Mai Zong Vue thought it would just take a minute or two to check in with a woman she knew and give a quick update on boxes of food available for families in need. Instead, she wound up on the phone for an hour-and-a-half with a mother whose child died of COVID-19 back in April.
It was a difficult, emotional call, similar to what many volunteers staffing the Madison Hmong Institute’s helpline have been experiencing lately. But the calls have stretched the organization’s small staff thin. What normally would be calls limited to 15 minutes are now going well past the 90-minute mark.
Vue said the demand for emotional support in the community has hit an apex that has become nearly impossible to keep up with.
“Our staff is overwhelmed doing the tele-help services for the elders and our services are pretty stretched,” Vue said. “You provide counseling as long as the client needs and it is taking a toll on the staff.”
Fears were stirred across Madison’s Southeast Asian community just prior to the pandemic when President Donald Trump implied that deportations could include Hmong and Cambodian refugees.
Those fears have been realized.
“A Hmong family and a couple of Cambodian families went through the raid this summer,” Vue said. “One mom said, ‘This is a nightmare. I want to be able to wake up from it and say it was just a nightmare.’ But it’s real.”
around Madison. Many Hmong elders also worry a stigma could be attached to their families, as if getting COVID-19 meant they had done something wrong.
“It’s really hard on families,” Vue said. “The biggest fear for the elders is if they have it and go into the ER, they won’t see their family ever again. Once you’re taken to the hospital it’s basically a death wish because you will die alone and your family won’t be able to see you.”
For many of the elders, this emotional turmoil has triggered PTSD from the aftermath of the Vietnam War (as well as the war itself), when Hmong families were murdered during a genocide and refugees were forced to flee to the United States, where they had to start over in a new land without any confidence that loved ones left behind would be safe.
“And now we’re back to being unsure where you’re going to get food. Now the future looks dark and uncertain,” Vue said. “Some elders are able to talk about it and grieve their losses and move on. Other elders, the emotional impact is so deep and they are afraid to talk about it because they fear that no one will understand them and it will bring more stigma to them.”
Economic fallout from COVID-19 has forced families to consolidate, with grandchildren moving in with elders, whose living spaces may be small. Under normal circumstances, this would be difficult. But with the grandchildren attending school from home, the pressure is constant.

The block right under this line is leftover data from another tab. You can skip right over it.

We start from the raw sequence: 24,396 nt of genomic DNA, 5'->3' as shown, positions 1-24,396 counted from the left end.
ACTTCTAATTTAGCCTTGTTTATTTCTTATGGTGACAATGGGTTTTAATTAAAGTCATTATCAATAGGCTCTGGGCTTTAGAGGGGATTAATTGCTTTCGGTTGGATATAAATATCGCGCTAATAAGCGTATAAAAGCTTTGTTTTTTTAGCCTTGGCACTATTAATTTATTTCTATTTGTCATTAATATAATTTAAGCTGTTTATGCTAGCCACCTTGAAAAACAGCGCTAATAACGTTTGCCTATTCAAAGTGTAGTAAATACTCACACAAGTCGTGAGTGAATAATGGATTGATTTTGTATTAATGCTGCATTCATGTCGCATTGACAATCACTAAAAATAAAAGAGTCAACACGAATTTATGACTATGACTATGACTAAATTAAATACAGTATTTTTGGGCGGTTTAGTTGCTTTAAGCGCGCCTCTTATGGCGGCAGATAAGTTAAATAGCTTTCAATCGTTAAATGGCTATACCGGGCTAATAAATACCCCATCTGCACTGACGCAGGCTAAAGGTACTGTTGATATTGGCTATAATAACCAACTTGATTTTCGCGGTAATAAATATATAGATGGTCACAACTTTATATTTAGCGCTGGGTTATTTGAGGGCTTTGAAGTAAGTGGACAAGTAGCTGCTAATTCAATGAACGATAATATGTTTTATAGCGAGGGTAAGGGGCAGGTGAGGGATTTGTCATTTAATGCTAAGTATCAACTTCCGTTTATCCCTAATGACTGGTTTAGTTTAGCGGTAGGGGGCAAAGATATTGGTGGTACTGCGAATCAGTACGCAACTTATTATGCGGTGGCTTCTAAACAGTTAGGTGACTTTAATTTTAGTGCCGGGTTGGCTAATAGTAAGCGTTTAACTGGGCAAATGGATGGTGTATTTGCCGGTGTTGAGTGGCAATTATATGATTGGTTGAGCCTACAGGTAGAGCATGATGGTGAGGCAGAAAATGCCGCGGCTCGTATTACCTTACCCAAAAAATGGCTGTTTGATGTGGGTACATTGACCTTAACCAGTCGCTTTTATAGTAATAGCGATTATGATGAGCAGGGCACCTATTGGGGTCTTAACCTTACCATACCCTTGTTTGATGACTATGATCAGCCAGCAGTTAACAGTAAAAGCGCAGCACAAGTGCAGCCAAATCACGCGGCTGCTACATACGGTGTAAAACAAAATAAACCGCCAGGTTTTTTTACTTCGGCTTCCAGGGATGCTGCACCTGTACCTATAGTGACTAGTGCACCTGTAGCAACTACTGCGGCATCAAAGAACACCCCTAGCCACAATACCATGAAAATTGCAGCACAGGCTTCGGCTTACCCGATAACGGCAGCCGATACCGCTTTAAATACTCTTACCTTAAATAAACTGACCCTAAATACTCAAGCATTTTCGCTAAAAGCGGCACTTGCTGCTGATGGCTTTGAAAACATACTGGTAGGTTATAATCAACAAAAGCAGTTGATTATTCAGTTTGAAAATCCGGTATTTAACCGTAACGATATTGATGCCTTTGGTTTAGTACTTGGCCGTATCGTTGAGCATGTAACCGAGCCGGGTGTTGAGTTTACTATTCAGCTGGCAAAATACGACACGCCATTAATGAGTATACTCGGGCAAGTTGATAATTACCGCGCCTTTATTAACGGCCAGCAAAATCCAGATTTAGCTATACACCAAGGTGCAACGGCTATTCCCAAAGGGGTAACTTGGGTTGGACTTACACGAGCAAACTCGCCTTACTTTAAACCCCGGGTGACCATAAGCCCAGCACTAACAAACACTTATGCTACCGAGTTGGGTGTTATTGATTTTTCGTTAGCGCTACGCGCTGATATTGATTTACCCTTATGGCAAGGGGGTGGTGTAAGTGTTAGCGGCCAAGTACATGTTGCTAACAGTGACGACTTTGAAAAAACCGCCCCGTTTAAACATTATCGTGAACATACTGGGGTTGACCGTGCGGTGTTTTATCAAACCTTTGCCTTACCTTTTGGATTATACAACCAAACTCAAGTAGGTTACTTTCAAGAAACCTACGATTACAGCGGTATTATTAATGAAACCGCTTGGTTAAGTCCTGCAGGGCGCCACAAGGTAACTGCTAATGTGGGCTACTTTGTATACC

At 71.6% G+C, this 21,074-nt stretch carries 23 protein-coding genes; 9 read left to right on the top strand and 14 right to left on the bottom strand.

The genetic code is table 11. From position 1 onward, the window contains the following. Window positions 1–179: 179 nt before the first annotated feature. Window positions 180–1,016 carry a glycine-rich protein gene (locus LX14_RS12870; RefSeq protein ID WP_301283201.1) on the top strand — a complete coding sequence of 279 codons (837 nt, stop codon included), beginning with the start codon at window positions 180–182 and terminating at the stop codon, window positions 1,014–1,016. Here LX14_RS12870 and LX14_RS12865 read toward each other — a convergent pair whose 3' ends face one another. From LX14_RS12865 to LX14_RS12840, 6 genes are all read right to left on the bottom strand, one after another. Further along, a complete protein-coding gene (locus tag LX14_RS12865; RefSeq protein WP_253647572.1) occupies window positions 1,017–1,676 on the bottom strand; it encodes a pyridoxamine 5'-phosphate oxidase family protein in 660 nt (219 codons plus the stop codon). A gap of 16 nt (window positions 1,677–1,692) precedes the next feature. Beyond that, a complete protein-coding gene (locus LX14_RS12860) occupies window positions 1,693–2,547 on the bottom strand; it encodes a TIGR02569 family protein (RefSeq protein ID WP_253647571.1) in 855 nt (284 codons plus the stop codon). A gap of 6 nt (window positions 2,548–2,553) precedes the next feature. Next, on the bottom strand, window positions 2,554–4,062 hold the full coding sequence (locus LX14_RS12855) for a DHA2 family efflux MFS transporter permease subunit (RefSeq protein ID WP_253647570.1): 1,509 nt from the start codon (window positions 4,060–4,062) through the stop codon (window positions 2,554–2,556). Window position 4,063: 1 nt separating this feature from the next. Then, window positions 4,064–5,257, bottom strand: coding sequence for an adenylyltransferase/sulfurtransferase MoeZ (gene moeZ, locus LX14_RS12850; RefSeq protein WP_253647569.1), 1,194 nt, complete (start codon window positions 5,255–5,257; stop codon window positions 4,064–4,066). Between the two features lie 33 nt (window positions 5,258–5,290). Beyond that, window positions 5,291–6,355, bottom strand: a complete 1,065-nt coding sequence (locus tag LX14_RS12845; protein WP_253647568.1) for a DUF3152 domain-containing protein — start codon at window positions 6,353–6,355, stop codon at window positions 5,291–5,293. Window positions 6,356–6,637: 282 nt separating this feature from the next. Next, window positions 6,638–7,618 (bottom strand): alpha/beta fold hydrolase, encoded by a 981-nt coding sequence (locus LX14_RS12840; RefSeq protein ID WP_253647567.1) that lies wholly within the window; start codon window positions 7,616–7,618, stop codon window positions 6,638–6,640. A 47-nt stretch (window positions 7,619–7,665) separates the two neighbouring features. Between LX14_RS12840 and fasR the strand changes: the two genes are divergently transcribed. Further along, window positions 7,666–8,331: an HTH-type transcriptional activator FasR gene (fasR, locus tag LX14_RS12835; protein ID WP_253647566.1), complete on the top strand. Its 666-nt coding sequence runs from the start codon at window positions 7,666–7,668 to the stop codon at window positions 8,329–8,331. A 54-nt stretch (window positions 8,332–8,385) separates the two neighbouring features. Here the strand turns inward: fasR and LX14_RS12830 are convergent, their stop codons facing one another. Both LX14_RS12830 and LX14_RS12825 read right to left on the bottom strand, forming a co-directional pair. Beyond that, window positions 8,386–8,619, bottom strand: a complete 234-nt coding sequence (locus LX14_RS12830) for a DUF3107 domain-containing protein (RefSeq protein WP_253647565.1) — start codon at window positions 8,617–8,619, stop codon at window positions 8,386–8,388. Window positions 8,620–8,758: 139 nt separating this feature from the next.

“It’s another challenge where many people live in crowded spaces without a lot of money and food on the table,” Vue said. “And now where do kids have a private space to study? How do things stay together at a time where things are uncertain?”
On top of that, the relationships between the generations can sometimes be culturally complicated. Many of the elders grew up in a different land with different values, but their grandchildren are Americans.
“Some kids don’t have the ability to understand what their grandparents went through and that’s an even bigger gap,” Vue said. “There’s children totally disconnected from their heritage trying to live a mainstream life, developing their identity from what they’re seeing on social media.”
One initiative that has been helped, Vue said, is a food drive run out of the Hmong Institute, 4402 Femrite Dr. Care boxes filled with food are given to families in need on the first and third Friday of every month. According to Vue, over 170 families are currently receiving food boxes.
“We started to do the food care boxes to provide nutritious food they can cook with,” Vue said. “This has been a great way to understand the needs of the community just by looking at the size of families that are in need.”
The food boxes are paid for using a grant from the Wisconsin Partnership Program as well as some assistance from Second Harvest. The grant, however, runs out at the end of October and Vue anticipates the need will extend well past that date.
“We are asking for community donations to help,” she said. “We will try as much as we can to hold on as long as we can. Right now we’re taking donations because the need is great.”
In addition to needing donations and volunteers to help hand out the food boxes, Vue said volunteers are needed to staff the helpline. Volunteers for that job need to be bilingual, but adding more hands will be a big boost for the exhausted staff.
“The bilingual resource line is helping people increase access to services whether it’s job benefits, access to food, COVID-19 resources, whatever they need. It enables them to breathe and ask for help,” Vue said.
The Hmong Institute helpline number is 608-318-4354. All information is kept confidential and resource staffers speak Hmong, Lao, Khmer, Tibetan, Nepali, Karenni, Burmese and English.
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